For Suzy Bogguss, coming back to Zumbrota is like going home again.
“Zumbrota is like the little town I grew up in,” Bogguss said. “This is my second time there. It’s amazing what they’ve done with that little theater, and the community is so involved. That’s great.”
Bogguss will have the opportunity to feel at home again in Zumbrota when she performs at 7 p.m. Sunday at the State Theatre.
It’s the kind of place Bogguss, who once enjoyed — and endured — country music stardom but has now settled into a more relaxed groove, said she prefers.
“Zumbrota is the perfect example of where I feel super comfortable,” she said by phone from her Nashville-area home. “I never felt comfortable in that big arena setting.”
The arena concerts, with their huge sound and light systems, came on the heels of a string of hit records for Bogguss in the early ’90s — “Someday Soon,” “Letting Go,” “Outbound Plane,” “Drive South,” “Just like the Weather.”
But, she said, “It got overwhelming for me. You kind of get swept up into the whole business side of it, and pretty soon, it’s just ‘Whoa, this is not what I started out for.'”
Bogguss, a native of Aledo, Ill., started out singing in local coffeehouses while still in college at Illinois State University. She moved to Nashville in 1985, got a record deal and released her first album in 1988. Soon, with her crystal-clear vocals and friendly, outgoing personality, she was riding high on the charts.
But then she stepped back to raise a family and get away from the demands of fame. “It got to be such a process, like machinery, to get your music out,” she said.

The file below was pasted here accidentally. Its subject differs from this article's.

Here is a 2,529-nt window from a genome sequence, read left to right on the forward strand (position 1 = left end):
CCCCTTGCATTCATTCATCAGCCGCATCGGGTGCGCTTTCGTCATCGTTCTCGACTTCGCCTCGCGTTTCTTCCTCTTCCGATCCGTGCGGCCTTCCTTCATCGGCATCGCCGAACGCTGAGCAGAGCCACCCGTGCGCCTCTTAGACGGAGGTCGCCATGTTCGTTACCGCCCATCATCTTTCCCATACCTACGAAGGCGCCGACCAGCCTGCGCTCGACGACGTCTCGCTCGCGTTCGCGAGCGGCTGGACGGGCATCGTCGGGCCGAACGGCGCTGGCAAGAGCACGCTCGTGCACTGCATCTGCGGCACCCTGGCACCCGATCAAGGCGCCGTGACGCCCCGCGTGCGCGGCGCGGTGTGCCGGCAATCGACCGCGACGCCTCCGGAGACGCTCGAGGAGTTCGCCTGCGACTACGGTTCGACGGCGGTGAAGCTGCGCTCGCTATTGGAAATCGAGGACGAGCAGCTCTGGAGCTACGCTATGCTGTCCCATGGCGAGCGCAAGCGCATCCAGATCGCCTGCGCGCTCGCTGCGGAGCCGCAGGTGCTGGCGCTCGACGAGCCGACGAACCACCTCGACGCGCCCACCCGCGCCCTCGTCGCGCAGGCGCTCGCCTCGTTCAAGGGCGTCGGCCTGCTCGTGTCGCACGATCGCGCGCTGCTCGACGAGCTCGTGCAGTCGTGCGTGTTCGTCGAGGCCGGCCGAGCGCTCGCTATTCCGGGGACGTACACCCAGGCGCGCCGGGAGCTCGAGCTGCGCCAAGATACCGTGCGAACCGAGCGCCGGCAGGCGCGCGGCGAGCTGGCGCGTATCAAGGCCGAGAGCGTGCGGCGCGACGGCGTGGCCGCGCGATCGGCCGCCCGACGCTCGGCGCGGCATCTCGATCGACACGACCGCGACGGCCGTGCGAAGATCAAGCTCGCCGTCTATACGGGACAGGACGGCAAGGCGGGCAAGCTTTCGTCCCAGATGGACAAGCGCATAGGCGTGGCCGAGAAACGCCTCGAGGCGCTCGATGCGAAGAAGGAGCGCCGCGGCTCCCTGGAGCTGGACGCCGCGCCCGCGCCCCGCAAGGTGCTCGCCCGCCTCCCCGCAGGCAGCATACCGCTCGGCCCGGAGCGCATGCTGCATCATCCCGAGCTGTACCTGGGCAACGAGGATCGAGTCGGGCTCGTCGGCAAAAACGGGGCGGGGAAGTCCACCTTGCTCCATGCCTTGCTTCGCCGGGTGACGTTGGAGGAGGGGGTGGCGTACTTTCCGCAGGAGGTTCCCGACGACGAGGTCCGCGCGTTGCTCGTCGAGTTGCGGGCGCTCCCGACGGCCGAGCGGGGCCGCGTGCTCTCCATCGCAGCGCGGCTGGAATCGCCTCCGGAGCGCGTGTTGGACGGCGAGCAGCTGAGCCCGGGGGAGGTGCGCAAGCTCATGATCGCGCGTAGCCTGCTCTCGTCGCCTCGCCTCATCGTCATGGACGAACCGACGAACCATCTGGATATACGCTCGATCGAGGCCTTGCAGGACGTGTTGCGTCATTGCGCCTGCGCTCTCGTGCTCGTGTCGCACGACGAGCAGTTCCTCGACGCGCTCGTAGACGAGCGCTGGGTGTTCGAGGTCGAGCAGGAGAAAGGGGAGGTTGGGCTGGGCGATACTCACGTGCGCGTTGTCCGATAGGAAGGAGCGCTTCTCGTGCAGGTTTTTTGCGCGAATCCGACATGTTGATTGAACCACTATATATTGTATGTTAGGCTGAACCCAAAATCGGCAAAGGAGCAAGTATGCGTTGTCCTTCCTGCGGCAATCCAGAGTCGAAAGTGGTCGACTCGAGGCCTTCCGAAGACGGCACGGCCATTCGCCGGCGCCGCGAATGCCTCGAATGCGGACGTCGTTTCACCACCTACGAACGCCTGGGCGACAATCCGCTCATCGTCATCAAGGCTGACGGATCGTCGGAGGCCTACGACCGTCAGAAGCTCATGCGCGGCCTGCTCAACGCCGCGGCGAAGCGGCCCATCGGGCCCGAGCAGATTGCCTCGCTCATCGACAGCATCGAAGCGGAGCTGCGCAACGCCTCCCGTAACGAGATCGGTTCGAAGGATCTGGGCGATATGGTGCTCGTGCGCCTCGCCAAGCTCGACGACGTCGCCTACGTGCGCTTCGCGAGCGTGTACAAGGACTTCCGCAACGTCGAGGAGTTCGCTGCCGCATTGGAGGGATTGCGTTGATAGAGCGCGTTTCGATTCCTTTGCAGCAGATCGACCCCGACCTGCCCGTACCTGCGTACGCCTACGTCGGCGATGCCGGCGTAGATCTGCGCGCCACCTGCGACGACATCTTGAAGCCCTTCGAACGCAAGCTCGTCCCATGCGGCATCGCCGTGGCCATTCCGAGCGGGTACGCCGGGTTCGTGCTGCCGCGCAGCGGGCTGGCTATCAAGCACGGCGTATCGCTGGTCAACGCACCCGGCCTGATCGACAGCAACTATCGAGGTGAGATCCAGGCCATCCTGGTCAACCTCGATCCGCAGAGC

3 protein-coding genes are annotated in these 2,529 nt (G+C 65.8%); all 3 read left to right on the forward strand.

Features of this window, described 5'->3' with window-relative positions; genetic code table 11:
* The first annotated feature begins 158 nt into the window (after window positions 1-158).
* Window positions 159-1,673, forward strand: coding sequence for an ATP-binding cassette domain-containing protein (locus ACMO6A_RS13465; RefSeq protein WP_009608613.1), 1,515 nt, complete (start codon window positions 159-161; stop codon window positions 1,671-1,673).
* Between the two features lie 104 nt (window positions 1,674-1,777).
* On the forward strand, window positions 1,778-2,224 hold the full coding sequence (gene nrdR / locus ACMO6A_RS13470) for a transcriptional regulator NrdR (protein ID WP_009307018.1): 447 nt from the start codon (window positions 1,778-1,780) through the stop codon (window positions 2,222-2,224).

She’s never returned to radio and the hit parade, but Bogguss has found freedom in recording what she wants, when she wants, how she wants. Her two latest albums, for instance, are a collection of traditional folk songs and a set of Merle Haggard songs.
On the other hand, Bogguss said, “I wouldn’t have the freedom I have if I hadn’t had that machinery, so I can’t bellyache about it.”
The Haggard cover album, “Lucky,” is an example. No “hot” artist would record an understated album of songs that have already been hits. Besides, Haggard has never written the “party songs” as Bogguss called them, that are all the rage on country radio today. “That’s just ear candy, but I’ve got no problem with that,” she said.
Bogguss, however, wants to record songs that have something worthwhile to say about the human condition. Haggard’s songs fit the bill.
“For some of these songs, it was really important to me to make it my own,” she said of recording the album. “But other songs, I kept it a little more close to his straight-ahead country. I didn’t want to imitate him, but it’s tricky because these songs are so iconic.”
Once the record came out, Haggard called Bogguss. “I was hyperventilating on the phone, but he was so nice,” she recalled. “He said, ‘I like what you’ve done with these arrangements.’ Now, I get to sing them every night.”
The Haggard tunes, along with her early hits and favorite folk songs, will be part of Bogguss’ show in Zumbrota, along with a surprise or two. “We don’t have an exact set list,” she said. “It’s a very eclectic show.”